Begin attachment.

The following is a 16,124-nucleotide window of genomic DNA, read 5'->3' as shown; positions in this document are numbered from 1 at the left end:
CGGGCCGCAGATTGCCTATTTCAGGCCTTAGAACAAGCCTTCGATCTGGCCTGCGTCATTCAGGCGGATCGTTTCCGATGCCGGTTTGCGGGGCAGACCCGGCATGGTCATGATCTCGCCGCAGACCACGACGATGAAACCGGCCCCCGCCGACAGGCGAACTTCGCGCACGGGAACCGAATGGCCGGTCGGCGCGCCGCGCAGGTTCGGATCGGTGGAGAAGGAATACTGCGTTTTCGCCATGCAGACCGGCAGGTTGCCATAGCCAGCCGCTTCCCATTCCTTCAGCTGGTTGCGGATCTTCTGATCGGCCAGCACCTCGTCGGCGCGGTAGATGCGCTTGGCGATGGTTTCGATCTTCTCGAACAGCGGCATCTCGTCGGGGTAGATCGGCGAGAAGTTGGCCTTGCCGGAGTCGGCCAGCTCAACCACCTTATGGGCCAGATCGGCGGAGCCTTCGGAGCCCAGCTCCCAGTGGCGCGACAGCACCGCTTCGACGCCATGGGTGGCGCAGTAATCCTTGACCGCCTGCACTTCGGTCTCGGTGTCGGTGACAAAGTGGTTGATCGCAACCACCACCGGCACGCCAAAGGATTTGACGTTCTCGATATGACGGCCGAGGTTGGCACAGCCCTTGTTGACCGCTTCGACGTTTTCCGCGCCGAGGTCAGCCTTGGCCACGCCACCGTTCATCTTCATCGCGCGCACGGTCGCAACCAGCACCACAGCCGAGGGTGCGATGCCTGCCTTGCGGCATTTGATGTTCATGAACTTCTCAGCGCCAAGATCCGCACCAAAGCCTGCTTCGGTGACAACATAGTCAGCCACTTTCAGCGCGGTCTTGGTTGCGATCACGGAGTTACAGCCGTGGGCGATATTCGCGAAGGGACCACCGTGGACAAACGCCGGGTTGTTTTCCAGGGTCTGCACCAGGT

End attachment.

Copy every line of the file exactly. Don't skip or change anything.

The following is a 16,124-nucleotide window of genomic DNA, read 5'->3' as shown; positions in this document are numbered from 1 at the left end:
CGGGCCGCAGATTGCCTATTTCAGGCCTTAGAACAAGCCTTCGATCTGGCCTGCGTCATTCAGGCGGATCGTTTCCGATGCCGGTTTGCGGGGCAGACCCGGCATGGTCATGATCTCGCCGCAGACCACGACGATGAAACCGGCCCCCGCCGACAGGCGAACTTCGCGCACGGGAACCGAATGGCCGGTCGGCGCGCCGCGCAGGTTCGGATCGGTGGAGAAGGAATACTGCGTTTTCGCCATGCAGACCGGCAGGTTGCCATAGCCAGCCGCTTCCCATTCCTTCAGCTGGTTGCGGATCTTCTGATCGGCCAGCACCTCGTCGGCGCGGTAGATGCGCTTGGCGATGGTTTCGATCTTCTCGAACAGCGGCATCTCGTCGGGGTAGATCGGCGAGAAGTTGGCCTTGCCGGAGTCGGCCAGCTCAACCACCTTATGGGCCAGATCGGCGGAGCCTTCGGAGCCCAGCTCCCAGTGGCGCGACAGCACCGCTTCGACGCCATGGGTGGCGCAGTAATCCTTGACCGCCTGCACTTCGGTCTCGGTGTCGGTGACAAAGTGGTTGATCGCAACCACCACCGGCACGCCAAAGGATTTGACGTTCTCGATATGACGGCCGAGGTTGGCACAGCCCTTGTTGACCGCTTCGACGTTTTCCGCGCCGAGGTCAGCCTTGGCCACGCCACCGTTCATCTTCATCGCGCGCACGGTCGCAACCAGCACCACAGCCGAGGGTGCGATGCCTGCCTTGCGGCATTTGATGTTCATGAACTTCTCAGCGCCAAGATCCGCACCAAAGCCTGCTTCGGTGACAACATAGTCAGCCACTTTCAGCGCGGTCTTGGTTGCGATCACGGAGTTACAGCCGTGGGCGATATTCGCGAAGGGACCACCGTGGACAAACGCCGGGTTGTTTTCCAGGGTCTGCACCAGGT